Sharing a Hard Drive

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Chuck writes, I have a small home network between my computer and my sonís, to share files, internet etc. I purchased and installed a second 300gig hard drive on my sonís computer and I set up 2 partitions, one for him one for me (to back up my pictures, videos, etc). We had no problems at first but now I can not gain access to his computer. When I search for his computer name, it shows up but I get a message that I do not have access to this resource and access is denied. We are using the same workgroup name and file and printer sharing is enabled.

Networking remains one of those things that Microsoft needs to simplify for the average home user. They want to connect an Xbox in every living room to a computer in the office, but don't make it very easy to figure out what's going wrong in a network setup on the other hand. There are a number of potential hazards in setting up shared network drive. I'll step through both an easy way to share files and a more secure method for file sharing. Either should get you to a solution.

If you have sharing turned on, you can find any shared drive on your network by entering the computer name and {drive letter}$ like this:
\\COMPUTERNAME\C$

These are hidden in network browsing by default and are generally reserved for network administration. Best practices suggest creating a resource share specific to the drive or a folder on the drive.

Simple File Sharing

If you use a network file sharing, be sure to have a router with a strong password and a firewall application protecting your network.

In Windows Explorer, choose Tools > Folder Options from the menu and click on the View tab. Scroll to the bottom and verify the checkbox next to Simple File Sharing is checked.

Workgroup Configuration

You indicate that both computers are visible on the network, which should mean they are both part of the same workgroup. To verify Workgroup settings match, open the System Properties either by right-clicking on My Computer and choosing properties from the start menu or by using the Windows Key + Pause/Break on the keyboard. Click on the Computer Name tab for each computer and check the Workgroup name.

If the Workgroup name matches on both machines close system properties. If not, click on the Change button and enter the correct Workgroup name.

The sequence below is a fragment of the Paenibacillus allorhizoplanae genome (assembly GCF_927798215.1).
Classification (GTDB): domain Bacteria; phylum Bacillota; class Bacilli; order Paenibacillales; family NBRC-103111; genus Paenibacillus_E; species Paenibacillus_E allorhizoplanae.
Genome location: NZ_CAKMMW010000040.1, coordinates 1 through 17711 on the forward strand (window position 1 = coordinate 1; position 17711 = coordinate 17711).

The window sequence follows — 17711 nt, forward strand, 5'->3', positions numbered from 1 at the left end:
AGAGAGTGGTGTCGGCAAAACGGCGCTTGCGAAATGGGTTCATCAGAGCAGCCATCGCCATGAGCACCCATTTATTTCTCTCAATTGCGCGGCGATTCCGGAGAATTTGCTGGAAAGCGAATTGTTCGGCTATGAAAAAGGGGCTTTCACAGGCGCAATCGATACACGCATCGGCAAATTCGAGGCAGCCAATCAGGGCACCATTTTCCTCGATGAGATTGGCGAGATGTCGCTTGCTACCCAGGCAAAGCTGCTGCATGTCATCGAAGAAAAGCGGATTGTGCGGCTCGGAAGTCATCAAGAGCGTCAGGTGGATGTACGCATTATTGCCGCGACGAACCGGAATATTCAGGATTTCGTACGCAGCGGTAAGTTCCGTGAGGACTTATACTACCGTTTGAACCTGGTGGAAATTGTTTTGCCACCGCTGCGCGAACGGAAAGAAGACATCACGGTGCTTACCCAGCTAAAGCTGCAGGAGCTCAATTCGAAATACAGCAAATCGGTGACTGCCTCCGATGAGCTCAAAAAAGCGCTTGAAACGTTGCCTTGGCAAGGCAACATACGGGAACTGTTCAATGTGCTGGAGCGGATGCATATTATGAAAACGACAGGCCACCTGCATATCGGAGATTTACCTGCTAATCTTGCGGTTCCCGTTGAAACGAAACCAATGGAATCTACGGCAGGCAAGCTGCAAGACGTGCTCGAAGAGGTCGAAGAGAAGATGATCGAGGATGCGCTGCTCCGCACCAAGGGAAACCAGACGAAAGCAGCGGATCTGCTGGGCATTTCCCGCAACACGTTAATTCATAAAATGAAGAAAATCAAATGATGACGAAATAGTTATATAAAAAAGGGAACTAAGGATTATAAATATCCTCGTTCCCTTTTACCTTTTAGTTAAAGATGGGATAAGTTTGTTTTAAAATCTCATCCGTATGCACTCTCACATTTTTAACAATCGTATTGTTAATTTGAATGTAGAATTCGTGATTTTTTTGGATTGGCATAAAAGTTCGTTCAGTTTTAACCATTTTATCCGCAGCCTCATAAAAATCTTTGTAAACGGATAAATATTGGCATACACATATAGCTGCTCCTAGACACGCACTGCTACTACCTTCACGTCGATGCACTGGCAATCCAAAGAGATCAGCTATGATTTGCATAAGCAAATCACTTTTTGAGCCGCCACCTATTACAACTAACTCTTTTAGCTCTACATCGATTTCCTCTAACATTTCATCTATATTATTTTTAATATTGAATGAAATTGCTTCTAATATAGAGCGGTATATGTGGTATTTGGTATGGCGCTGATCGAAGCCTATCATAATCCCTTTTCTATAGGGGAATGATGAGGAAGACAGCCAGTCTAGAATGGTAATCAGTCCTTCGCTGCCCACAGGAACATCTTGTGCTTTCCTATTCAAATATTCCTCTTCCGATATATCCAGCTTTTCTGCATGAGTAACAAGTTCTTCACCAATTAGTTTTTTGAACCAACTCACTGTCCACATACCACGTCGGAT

After making changes you will be prompted for a restart.

Sharing A Hard Drive

From a security perspective, it's safer to share folders than an entire drive. In this case, since you're not sharing the drive containing the operating system files, it's not as crucial, but it's still a good practice to share folders rather than drives.

In Windows Explorer, right-click the hard drive you want to share and choose Properties from the right-click menu. Click on the Sharing tab. If your drive is not currently shared, the warning below will be visible.

Click on the warning message link to expose the sharing options. Assuming you already have your internet connection configured and firewall settings in place, you can choose the Just Enable File Sharing option (unless you already enabled file sharing previously) When you finish, your computer should be prepared to share files on the network. Depending on what's already configured on your network, you may need to disable the Guest account in the User Accounts Control panel for added security.

Check the box next to Share this folder on the network. In order to perform backups like you need, you also need to check the box next to Allow network users to change my files. From here you can also change the network name of the shared drive to make it easier to distinguish.

More Secure File Sharing

The more secure method for sharing your drive is to require authentication across the network when making a connection. Rather than using simple sharing, you share your drive on a case-by-case basis and specify which users have access. This way you can disable the Guest account and only allow a user with a password to get in.

For this method of file sharing, open Tools > Folder Options from the Windows Explorer menu and click on the View tab. Scroll to the bottom and verify the checkbox next to Simple File Sharing is not checked.

Right-click the drive you want to share, click the radio button for Share this folder. Click on the New Share button and name your share.

Click on the Permissions button and check the Allow Full Control box (which automatically checks change). Click OK until you exit the sharing setup.

On the computer with the shared drive, create a user account with the same name and password as the account you login with on your other computer. By creating this user, when you login to your computer, you will also be authenticated to access the shared drive. For access settings to take effect you need to reboot the computer with the shared drive (and possibly your other computer as well).

Using this second method of security, you can create additional access control by providing read access for the drive, but only allowing changes to specific folders on the drive.